Wait right there. Ending tax deductions and credits means someone's taxes are going up. Whose? Why? And won't that create opposition to the entire reform? The answer is no, not in the context of the rate reduction and all other positive changes included in the tax framework put forth by the White House and Republican leadership in Congress.
Eliminating the state and local tax deduction and doing nothing else would certainly be a tax increase. However, repealing it as a trade-off to get all the rate reduction and other desperately needed changes included in the GOP tax plan is a great deal for U.S. taxpayers. The gross domestic product-boosting features of the framework will soon be put into legislative language.
We believe that the GOP's plan will cause the corporate tax rate to fall from 35 percent to 20 percent, making U.S. companies more competitive in the global economy. China’s corporate rate stands at 25 percent, for example, Ireland is at 12.5 percent, Great Britain at 19 percent, and Canada levies a 15 percent corporate rate.
Even France’s 33 percent rate is more competitive than the U.S. rate, given that America has the highest corporate tax of advanced economies. Now French President Emmanuel Macron has proposed cutting his nation’s rate to 25 percent.
In addition to healing the self-inflicted economic wound that is the current U.S. corporate tax rate, Congress will soon begin moving a reform plan that ends the double taxation on income earned abroad by U.S. companies.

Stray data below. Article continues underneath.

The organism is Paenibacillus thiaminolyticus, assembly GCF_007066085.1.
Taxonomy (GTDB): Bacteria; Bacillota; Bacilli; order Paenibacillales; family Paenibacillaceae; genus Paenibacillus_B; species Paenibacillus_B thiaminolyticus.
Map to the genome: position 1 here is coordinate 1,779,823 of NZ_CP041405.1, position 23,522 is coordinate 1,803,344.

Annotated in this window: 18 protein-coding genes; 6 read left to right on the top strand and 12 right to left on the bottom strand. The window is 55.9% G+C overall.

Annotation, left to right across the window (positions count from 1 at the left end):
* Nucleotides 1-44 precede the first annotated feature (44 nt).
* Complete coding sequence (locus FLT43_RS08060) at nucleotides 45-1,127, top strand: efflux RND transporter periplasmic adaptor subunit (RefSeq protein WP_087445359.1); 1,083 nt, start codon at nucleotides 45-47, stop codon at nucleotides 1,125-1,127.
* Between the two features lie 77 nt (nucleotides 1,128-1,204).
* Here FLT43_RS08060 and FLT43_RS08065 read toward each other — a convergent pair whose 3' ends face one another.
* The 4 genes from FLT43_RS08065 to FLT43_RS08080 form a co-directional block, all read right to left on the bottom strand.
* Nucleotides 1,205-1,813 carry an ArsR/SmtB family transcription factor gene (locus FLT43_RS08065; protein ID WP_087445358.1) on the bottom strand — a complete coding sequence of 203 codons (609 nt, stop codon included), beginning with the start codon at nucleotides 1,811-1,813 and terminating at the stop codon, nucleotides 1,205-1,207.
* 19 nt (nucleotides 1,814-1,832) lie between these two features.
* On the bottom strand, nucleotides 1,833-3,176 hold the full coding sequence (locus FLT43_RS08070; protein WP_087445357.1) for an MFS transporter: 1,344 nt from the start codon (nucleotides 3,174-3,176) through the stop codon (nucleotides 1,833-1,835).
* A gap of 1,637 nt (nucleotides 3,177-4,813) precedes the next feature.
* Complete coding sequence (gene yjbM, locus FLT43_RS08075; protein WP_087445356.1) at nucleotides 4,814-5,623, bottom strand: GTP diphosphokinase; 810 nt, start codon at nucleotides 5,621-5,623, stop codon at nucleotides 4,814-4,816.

By some estimates, $2.5 plus trillion in American business earnings remains stranded overseas, money that should be allowed to be repatriated back to the U.S. without the stiff double taxation penalty.
Meanwhile, the 30 million smaller businesses we estimate pay taxes through the personal income tax system (aka "pass-throughs") will see their rates fall from a high of 44 percent to 25 percent. Business investment can largely be expensed the first year, replacing long depreciation schedules.
For individuals and families, the number of personal income tax brackets will be cut to four: 0 percent, 12 percent, 25 percent and 35 percent. The standard deduction will double from $12,000 for a married couple to $24,000. The so-called death tax, which has existed in some form or another since 1797, finally meets its own demise and the Alternative Minimum Tax will be repealed.
Contrary to conventional wisdom, overtaxed citizens of blue states and deep blue cities will actually be among the biggest winners from tax reform that ends the SALT deduction.
Why? Because the federal tax subsidy driving higher state and local taxes will be eliminated and the bias against state and local tax reduction will end with it. Different people will win elections in cities and states that find their overspending no longer subsidized by others.
The federal government, especially a federal government that is $20 trillion in debt, has no business subsidizing the overspending of governors like Jerry Brown of California, Andrew Cuomo of New York, Dannel Malloy of Connecticut and their ilk.
By ending this inappropriate practice as part of tax reform, Congress can make tax relief for all Americans a reality.
Grover Norquist is president of Americans for Tax Reform.
Patrick Gleason is Americans for Tax Reform’s director of state affairs.